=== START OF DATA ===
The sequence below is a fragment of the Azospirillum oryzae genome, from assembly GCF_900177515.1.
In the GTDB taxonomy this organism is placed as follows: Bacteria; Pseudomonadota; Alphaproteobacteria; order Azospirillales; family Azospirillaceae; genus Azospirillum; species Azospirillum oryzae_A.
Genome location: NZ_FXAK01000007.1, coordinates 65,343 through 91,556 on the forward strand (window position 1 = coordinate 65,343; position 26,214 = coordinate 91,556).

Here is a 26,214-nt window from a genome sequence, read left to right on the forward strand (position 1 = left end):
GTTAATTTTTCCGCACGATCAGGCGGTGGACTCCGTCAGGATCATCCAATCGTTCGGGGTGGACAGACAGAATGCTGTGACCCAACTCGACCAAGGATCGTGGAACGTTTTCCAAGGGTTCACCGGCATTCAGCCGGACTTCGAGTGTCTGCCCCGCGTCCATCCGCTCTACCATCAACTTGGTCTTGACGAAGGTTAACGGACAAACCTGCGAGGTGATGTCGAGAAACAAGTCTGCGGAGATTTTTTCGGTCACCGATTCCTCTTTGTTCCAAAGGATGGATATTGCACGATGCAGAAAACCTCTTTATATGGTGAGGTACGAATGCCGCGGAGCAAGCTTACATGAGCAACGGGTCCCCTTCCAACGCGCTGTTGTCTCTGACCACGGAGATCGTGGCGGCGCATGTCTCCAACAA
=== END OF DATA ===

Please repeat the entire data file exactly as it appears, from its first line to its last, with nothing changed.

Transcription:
The sequence below is a fragment of the Azospirillum oryzae genome, from assembly GCF_900177515.1.
In the GTDB taxonomy this organism is placed as follows: Bacteria; Pseudomonadota; Alphaproteobacteria; order Azospirillales; family Azospirillaceae; genus Azospirillum; species Azospirillum oryzae_A.
Genome location: NZ_FXAK01000007.1, coordinates 65,343 through 91,556 on the forward strand (window position 1 = coordinate 65,343; position 26,214 = coordinate 91,556).

Here is a 26,214-nt window from a genome sequence, read left to right on the forward strand (position 1 = left end):
GTTAATTTTTCCGCACGATCAGGCGGTGGACTCCGTCAGGATCATCCAATCGTTCGGGGTGGACAGACAGAATGCTGTGACCCAACTCGACCAAGGATCGTGGAACGTTTTCCAAGGGTTCACCGGCATTCAGCCGGACTTCGAGTGTCTGCCCCGCGTCCATCCGCTCTACCATCAACTTGGTCTTGACGAAGGTTAACGGACAAACCTGCGAGGTGATGTCGAGAAACAAGTCTGCGGAGATTTTTTCGGTCACCGATTCCTCTTTGTTCCAAAGGATGGATATTGCACGATGCAGAAAACCTCTTTATATGGTGAGGTACGAATGCCGCGGAGCAAGCTTACATGAGCAACGGGTCCCCTTCCAACGCGCTGTTGTCTCTGACCACGGAGATCGTGGCGGCGCATGTCTCCAACAA